That afternoon a small group of us took a bus out to Cape Sounion. We stopped for a buffet meal along the way at a small family run restaurant on the coast. As for the rule about not swimming ona  full stomach we took a blond eye and spent a few leisurely hours at the beach soaking up the sun. I had almost forgotten what sun felt like and having left behind 10 degree weather in London the 30 degree weather in Greece felt like heaven on my pasty skin. The cape itself was beautiful and I was suprised when I found myself an inch away from standing on a turtle that appeared out of no where and seemed very out of place given that we were on a cliffs edge. That night we headed for a group meal at a typical touristy restaurant compelte with with tradtional dancing and costumes, and music played on a buzuki. It may have been cheesy and the food only average but there is just something special about being at a Greek restaurant in Greece with the Acropolis in the background and music in the air thats could I not have enjoyed it?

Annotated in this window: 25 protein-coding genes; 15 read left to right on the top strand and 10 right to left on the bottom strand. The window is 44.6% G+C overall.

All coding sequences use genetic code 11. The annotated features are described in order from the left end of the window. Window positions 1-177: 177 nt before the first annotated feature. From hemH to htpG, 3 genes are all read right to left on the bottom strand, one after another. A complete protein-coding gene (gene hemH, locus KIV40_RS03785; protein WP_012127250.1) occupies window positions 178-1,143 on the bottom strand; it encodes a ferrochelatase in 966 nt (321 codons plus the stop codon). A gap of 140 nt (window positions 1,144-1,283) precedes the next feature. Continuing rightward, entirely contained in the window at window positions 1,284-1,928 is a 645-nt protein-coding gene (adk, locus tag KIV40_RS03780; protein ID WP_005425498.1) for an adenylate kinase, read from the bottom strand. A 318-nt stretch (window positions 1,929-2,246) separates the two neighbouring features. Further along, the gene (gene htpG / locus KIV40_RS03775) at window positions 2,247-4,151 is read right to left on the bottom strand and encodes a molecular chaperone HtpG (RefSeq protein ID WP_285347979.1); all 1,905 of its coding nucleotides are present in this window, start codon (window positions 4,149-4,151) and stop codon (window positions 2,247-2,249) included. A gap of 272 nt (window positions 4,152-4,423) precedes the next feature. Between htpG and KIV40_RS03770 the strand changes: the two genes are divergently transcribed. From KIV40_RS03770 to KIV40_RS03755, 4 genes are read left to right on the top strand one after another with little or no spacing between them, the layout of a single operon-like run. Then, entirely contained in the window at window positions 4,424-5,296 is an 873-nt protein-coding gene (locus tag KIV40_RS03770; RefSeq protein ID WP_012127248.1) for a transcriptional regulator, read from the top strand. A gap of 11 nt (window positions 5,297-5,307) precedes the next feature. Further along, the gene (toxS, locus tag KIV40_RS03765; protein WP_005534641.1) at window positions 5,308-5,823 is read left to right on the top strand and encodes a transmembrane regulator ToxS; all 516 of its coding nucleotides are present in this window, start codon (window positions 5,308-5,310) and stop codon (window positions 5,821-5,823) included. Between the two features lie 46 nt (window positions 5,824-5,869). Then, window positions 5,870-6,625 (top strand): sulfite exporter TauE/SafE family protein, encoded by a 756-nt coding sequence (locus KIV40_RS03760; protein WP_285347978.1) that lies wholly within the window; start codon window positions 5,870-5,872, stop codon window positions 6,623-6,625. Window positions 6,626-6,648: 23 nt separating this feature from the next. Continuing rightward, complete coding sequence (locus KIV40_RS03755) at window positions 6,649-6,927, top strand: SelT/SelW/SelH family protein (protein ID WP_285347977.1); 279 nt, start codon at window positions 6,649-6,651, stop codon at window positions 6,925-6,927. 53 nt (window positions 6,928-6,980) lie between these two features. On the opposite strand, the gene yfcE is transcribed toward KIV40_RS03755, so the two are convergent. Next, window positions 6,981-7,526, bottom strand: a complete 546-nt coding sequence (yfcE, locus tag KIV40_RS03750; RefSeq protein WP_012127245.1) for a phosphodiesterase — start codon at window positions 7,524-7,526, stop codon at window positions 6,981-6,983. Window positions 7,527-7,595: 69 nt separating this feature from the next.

Day three saw a ridiculously early start as we took a ferry to Mykonos. I won't bore you with the details of the ferry ride but the arrival into Mykonos was everything and more than I hoped it would be. Whitewashed square buildings with blue shutters and paved streets with painted white lines. It was picture perfect and looked like every movie and postcard I had ever seen of the Greek Islands. Our hotel was a beach front property. The beach itself complete with with small bars and thatched umbrellas was amazing. The fact each umbrella came with its own buzzer for cocktails only made it that much better. As I sat with my strawberry daquiri in hand (later followed by some midori concoction), kindle in the other and my sunnies on all I could think about was how fortunate I was to be able to experience it. Hell, it sure beat being at work.